Anyone who has read my story from the website will know that last year I completed a Masters Degree in International Law. The degree was awarded on the 29 March 2011, the day I left Australia to commence my walk. On the 27 April I was notified by the University of New South Wales Law School that l had been named in the Dean’s List of Excellence in Academic Performance for achieving first place in Law of Armed Conflict, one of the subjects I did for the degree. There will be an awards ceremony on May 5, but because I am doing what I’m doing I won’t be able to make it. I’ve sent my apologies to the Dean and to Dr. Emily Crawford who taught the subject.

Telling you about the award is the perfect segue to share with you a little of my history. All my life I have suffered from a lack of confidence in my intellectual ability. I can trace this to influences from my childhood. My mother was one of ten children and my father one of seven. None of them went to university, nor did any of their children, my 35 cousins. If you count my four siblings I was the first of forty offspring to attend. We were all working class families. Now being working class didn’t, not even in the early 1960′s, prevent someone from attending university, but prevailing attitudes, and certainty attitudes within my family strongly mitigated
against it.

Dad left school when he was nine years old and mum was not much older. With that history it is easy for me to understand why they thought education of their children was an obligation imposed upon them by the State, and not a means by which their children could escape working class poverty. I was never encouraged to read. Why should my parents do that when the importance of reading had not been their experience. Attitudes like these change when the next generation come to realise the need for change.

The view did exist that I should do better than mum and dad. However, for them this meant getting a white collar job like a bank clerk, or a blue collar job like at apprentice. I chose the latter at age 15. There was also an overarching view, widely held in the economic and social stratum to which I belonged that although we should do better than our parents we should not aspire towards a goal beyond that stratum. So going to university was absurd. No one ever did that. Had I suggested it dad would have told me to give up my ‘high and mighty’ ideas. ‘High and mighty’ was a derogatory term he used to describe better educated or wealthy people, or those who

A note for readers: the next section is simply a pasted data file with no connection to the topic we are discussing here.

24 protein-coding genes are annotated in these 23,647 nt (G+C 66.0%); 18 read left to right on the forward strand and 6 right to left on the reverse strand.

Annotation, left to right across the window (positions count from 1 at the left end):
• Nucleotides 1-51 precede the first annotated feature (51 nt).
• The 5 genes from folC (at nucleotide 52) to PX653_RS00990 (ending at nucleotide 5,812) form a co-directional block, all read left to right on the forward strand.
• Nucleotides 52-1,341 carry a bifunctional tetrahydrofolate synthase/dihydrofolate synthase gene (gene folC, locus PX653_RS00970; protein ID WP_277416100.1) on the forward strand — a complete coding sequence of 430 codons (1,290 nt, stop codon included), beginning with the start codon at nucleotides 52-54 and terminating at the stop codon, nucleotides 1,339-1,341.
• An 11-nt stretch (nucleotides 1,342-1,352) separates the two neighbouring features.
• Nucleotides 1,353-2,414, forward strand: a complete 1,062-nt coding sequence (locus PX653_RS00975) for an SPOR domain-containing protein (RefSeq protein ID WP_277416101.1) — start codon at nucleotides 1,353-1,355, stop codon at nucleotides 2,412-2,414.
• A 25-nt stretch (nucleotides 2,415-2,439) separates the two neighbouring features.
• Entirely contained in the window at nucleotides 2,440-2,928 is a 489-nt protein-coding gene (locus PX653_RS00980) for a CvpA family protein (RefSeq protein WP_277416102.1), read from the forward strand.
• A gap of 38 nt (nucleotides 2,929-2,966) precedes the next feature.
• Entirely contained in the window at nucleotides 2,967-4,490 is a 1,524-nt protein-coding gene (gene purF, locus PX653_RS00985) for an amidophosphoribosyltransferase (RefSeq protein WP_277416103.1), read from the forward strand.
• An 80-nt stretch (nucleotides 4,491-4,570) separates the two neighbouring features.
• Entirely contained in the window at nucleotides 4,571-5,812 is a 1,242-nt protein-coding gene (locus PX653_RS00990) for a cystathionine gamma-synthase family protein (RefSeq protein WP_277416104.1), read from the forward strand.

in his opinion thought they were better than they actually were. In other words i was told not to aspire and also I didn’t really have the ability anyway. I should add that there was something of an economic imperative for me to leave school when I did,
earn an income, and contribute some of that income to the family finances.

This issue about attitudes, both personal and cultural, is deserving of much more comment than I have space to give it here. But I hope what I have said helps to put in context the lack of confidence I spoke about at the beginning of this piece.

I want to add a couple of anecdotes which come from my time in the army and which for me highlight the point I am making. At the end of recruit training and before we were assigned to a corps which was to be our pathway for the following two years, I was asked which corps I would like to go to. I answered, “The Intelligence Corps”. After they picked themselves up off the floor from laughing I was told that I would be good in the infantry. (After all, why else were we conscripted but to create a supply of soldiers for combat.)

The second anecdote is one that I have a chuckle about each time it comes to mind.
One of my Vietnam Veteran mates from my platoon said to me at an Anzac Day reunion a few years ago, “How come you’re so smart now and you were as dumb as us back in Vietnam? to which I replied, “Larry, we were all smart then only we never had the opportunity to show it.”

When I received the email I mentioned at the beginning I had to read it several times out of disbelief. I thought they’d made a mistake in sending it to me. See what I mean? I suppose the award helps but I feel sure nothing can entirely remove those encultured beliefs that stem from very early on in my life.

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